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[Press Release] Change Takes Courage: Immigrant Groups Launch National Campaign to Fight Deportations & Harsh Enforcement Practices

By April 1, 2011One Comment
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For Immediate Release
April 1, 2011


Jane Yoo, NAKASEC,, 202-299-9540
Sik Son, KRCC,, 773-588-9158
Dae Joong Yoon, KRC,, 323-937-3718

Change Takes Courage:
Immigrant Groups Launch National Campaign to Fight Deportations & Harsh Enforcement Practices
NAKASEC to Engage Korean Americans & Remind President Obama “Yes, You Can”

The National Korean American Service & Education Consortium (NAKASEC) and affiliates, the Korean American Resource & Cultural Center (KRCC) in Chicago and the Korean Resource Center (KRC) in Los Angeles have joined immigrant groups across the country in the Change Takes Courage campaign that aims to keep families together, including efforts to end deportations of parents of U.S. citizen children, military veterans and DREAM-eligible young people, protect all workers and end ICE programs that undermine the public safety of all communities.

“Instead of finding sensible and humane solutions to fixing our immigration system, there has been focus on escalating deportations and harsh enforcement measures. It’s hurting communities and Korean Americans are certainly impacted,” said Dae Joong Yoon, executive director of KRC. “18% percent of our total population, or 1 in 5 Korean Americans are undocumented. It is becoming an increasingly serious problem and one that poses complexities and challenges because we are also a racial minority.”

Consider the case of Ms. Choi from California whose immigration experience is one that highlights the urgent need to bring relief to our communities. Her story is of a mother fighting for her family patiently and with perseverance.

Ms. Choi’s family came to the U.S. in 1994. Her sons grew up here speaking English and went through the public education system. Their father applied for an employment visa only to realize that after many years of hard work and paying a hefty attorney’s fee, he was misled into believing that the company was eligible to be a sponsor. Running out of options and unable to continue to pay legal fees, Ms. Choi feels the daily stress and uncertainty of not knowing what will become of her family. Her sons received removal notices and have a pending court date that is looming. But with all stories of hard working immigrants, Ms. Choi’s story is also one of hope. She maintains her faith in God and also looks to the community for support.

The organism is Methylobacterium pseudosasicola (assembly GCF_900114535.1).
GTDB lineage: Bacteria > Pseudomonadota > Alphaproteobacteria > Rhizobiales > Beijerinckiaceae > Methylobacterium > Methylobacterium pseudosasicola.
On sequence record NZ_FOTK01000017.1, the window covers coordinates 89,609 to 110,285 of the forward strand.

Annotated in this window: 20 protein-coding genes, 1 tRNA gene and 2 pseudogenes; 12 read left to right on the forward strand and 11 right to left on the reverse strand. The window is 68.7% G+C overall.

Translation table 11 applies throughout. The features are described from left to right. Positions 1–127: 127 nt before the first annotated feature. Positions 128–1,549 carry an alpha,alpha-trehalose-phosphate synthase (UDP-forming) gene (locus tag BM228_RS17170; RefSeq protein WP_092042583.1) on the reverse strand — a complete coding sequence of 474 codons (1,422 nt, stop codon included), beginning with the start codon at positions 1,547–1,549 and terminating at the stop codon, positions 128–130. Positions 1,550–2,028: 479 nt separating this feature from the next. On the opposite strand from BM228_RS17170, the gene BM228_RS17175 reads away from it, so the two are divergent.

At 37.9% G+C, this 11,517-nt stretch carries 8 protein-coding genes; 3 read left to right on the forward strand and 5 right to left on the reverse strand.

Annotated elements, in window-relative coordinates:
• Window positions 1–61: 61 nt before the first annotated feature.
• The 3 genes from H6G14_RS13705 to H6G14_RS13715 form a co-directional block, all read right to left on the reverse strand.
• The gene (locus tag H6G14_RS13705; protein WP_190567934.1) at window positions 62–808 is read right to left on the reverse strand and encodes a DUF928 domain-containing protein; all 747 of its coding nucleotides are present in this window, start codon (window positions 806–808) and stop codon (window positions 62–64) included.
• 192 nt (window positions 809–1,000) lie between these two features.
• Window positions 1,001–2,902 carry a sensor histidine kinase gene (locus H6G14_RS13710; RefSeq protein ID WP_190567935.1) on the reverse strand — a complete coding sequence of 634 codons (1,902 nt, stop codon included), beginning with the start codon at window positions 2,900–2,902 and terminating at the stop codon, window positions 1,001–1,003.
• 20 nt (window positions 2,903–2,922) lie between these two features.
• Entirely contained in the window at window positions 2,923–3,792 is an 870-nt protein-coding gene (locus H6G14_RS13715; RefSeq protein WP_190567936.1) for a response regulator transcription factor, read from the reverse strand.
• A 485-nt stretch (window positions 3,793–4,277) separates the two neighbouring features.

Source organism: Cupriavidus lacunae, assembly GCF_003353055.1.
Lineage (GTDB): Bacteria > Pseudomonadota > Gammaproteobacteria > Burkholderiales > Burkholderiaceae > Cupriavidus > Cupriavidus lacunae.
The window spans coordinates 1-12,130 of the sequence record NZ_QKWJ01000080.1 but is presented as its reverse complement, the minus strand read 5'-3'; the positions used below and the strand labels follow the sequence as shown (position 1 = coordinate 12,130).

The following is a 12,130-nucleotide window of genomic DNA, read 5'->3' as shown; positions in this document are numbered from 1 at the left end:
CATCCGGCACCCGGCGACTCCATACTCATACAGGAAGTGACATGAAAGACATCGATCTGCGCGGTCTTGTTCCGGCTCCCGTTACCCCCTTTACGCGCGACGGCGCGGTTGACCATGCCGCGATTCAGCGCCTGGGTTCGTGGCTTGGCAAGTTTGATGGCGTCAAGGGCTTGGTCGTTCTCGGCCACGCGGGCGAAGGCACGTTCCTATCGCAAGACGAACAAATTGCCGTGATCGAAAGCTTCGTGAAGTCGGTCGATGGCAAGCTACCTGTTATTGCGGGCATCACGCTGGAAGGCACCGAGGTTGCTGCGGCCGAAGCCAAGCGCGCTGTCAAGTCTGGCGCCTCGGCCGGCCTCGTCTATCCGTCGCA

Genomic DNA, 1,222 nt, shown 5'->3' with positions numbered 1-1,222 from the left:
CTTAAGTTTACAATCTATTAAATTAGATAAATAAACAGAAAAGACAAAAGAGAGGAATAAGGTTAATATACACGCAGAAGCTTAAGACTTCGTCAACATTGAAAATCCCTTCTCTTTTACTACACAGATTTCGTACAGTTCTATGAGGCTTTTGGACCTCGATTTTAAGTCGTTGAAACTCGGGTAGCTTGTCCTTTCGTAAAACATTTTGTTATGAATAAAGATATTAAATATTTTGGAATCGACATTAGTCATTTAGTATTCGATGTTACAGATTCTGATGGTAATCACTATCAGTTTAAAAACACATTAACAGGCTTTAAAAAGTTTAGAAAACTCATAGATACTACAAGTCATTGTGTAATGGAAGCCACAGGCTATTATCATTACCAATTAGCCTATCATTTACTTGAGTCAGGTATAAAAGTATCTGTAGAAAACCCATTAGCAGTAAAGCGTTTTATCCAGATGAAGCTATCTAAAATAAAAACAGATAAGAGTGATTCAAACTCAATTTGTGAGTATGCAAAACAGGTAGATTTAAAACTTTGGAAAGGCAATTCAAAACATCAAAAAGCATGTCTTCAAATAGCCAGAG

“We’re set to engage Korean Americans in the conversation and effort to call on Secretary Janet Napolitano and President Obama to exercise administrative powers to ensure that our communities are protected,” stated Sik Son, executive director of KRCC. “We want to remind President Obama and tell him ‘yes you can – yes, we can’, for immigrant communities and for DREAM youth.”

In the coming months, NAKASEC, KRCC and KRC will engage in education and advocacy activities and organize the participation of the Korean American community to insert our experiences and stories in the broader immigration reform debate. The Change Takes Courage campaign is organized by the Fair Immigration Reform Movement (FIRM).




The National Korean American Service & Education Consortium (NAKASEC) was founded in 1994 by local community centers to project a national progressive voice and promote the full participation of Korean Americans as a part of a greater goal of building a national movement for social change. NAKASEC is based in Los Angeles and a D.C. office opened in September 2008. NAKASEC also has affiliates in Los Angeles (The Korean Resource Center) and in Chicago (The Korean American Resource & Cultural Center).

One Comment

  • Anita says:

    If we stand together, we will achieve more, we can’t fight this issue if we are not united. I am a volunteer and I work directly with the deportees in Mexicali, I have posted a petition in, search STOP ALL NIGHT DEPORTATIONS, I would really appreciate it if you can help us by signing the petition and forwarding the link to your contacts. On behalf of all the deportees, I would like to say thanks. anita